As a parent, you try to protect your child from dangerous situations – you don’t let your child play in the street, you give them medication when they are ill, and you prevent them from handling sharp objects. Many dangers are easy to see, such as a hot stove, a sharp knife, or oncoming traffic.
However, do you think about protecting your child’s hearing? The number of children who experience hearing damage is shocking: it is estimated that one in six children experience hearing damage caused by loud and repeated noise exposure by the end of their teenage years. Based on those statistics, your children are fairly likely to be included in those numbers!
What is even more surprising about this number is that this type of hearing damage is almost always preventable. The key is to be aware of situations that could damage your child’s hearing and to take appropriate measures to protect them.
Here are a few tips to help you prevent damage to your child’s hearing:
- Be a good example.
As a parent, you are always seen as a model for your children. Set a good example of caring for your hearing by turning down volumes that are too loud, protecting your ears in very noisy settings, and walking away from loud sounds.
- Help your child respect their hearing.
Your child is less likely to take steps to protect their hearing if they don’t appreciate it. Help your child respect their hearing by teaching them to be thankful for what they can hear, such as asking them about their favorite sounds.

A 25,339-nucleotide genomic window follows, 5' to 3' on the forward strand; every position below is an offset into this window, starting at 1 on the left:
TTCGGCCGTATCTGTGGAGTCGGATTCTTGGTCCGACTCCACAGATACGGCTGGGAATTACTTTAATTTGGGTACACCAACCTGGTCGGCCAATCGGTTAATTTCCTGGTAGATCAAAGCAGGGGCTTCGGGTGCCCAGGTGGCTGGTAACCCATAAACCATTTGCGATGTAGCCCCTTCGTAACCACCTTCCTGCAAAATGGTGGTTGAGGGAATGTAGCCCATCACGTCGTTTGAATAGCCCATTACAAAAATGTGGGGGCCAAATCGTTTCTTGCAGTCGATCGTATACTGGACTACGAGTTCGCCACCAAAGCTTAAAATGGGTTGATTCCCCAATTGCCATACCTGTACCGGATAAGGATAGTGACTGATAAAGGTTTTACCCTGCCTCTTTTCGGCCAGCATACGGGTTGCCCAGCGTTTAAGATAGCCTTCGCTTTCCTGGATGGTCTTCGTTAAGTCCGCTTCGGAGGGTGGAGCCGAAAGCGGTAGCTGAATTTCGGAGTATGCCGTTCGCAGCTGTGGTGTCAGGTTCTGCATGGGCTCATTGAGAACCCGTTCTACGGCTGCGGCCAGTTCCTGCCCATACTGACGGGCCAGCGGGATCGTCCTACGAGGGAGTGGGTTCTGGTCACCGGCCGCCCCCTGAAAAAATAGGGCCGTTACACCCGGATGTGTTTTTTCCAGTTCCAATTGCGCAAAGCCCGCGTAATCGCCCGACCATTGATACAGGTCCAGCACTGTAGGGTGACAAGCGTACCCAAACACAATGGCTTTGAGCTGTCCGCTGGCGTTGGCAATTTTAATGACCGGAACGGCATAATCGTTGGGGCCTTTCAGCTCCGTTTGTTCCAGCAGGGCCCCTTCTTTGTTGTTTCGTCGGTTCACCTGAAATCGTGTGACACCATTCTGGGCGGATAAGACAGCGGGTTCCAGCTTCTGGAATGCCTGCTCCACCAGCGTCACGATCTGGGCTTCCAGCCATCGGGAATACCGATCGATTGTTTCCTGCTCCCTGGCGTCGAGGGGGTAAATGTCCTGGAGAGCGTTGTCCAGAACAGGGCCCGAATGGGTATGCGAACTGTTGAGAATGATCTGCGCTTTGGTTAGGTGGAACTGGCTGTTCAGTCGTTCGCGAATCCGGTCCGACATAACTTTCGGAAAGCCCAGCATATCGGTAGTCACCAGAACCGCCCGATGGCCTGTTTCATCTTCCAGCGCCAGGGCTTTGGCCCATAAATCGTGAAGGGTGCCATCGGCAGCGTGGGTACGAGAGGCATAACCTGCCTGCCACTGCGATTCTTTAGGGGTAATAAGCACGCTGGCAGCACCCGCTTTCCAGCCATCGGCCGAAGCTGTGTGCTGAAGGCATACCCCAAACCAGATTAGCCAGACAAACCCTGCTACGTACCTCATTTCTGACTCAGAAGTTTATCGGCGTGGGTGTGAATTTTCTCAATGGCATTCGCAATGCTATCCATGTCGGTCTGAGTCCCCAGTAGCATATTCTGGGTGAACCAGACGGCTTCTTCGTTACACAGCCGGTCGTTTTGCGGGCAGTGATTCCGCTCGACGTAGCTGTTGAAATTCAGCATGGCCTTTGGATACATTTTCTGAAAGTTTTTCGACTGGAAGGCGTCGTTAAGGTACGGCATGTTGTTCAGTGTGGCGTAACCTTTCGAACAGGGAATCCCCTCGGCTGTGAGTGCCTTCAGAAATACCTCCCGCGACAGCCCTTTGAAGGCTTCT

- Set listening rules and time limits.
Listening rules are important for children and adults alike. You can try the 80/90 rule: Keep your device volume setting lower than 80 percent and limit listening time to 90 minutes per day. Children can also easily understand the “Arm’s Length Rule.” In this rule, they should turn down the volume on their device if they cannot hear a person speaking to them an arm’s length away.
Limiting the time your child is exposed to loud sounds can also help prevent hearing damage. If your child uses hearing protection, such as protective earmuffs, they can be exposed to loud sounds for a longer period of time without experiencing damage. This can be helpful for loud events such as sporting events or concerts.
- Use hearing protection.
Just as you would dress your child in a coat for cold temperatures, you should help your child use hearing protection for loud events. Age-appropriate protective earmuffs are available to fit infant-, toddler-, and child-sized heads.
- Be aware of dangerously loud sounds.
Mobile phones now offer sound-level meter apps, so you can stay aware of how loud sounds are at various events. This is especially helpful for events when you don’t know beforehand exactly how loud the sounds will be, such as sporting events or concerts. Don’t forget that everyday, at-home sounds can also be dangerously loud, such as power tools or lawn care.
With these five steps, you can protect your child’s hearing from damage caused by loud sound exposure. If you would like to learn more about how you can protect your child’s hearing, or if you believe your child needs to be tested for hearing damage, please contact our audiologist practice today. We are eager to provide you with the resources and care your family needs.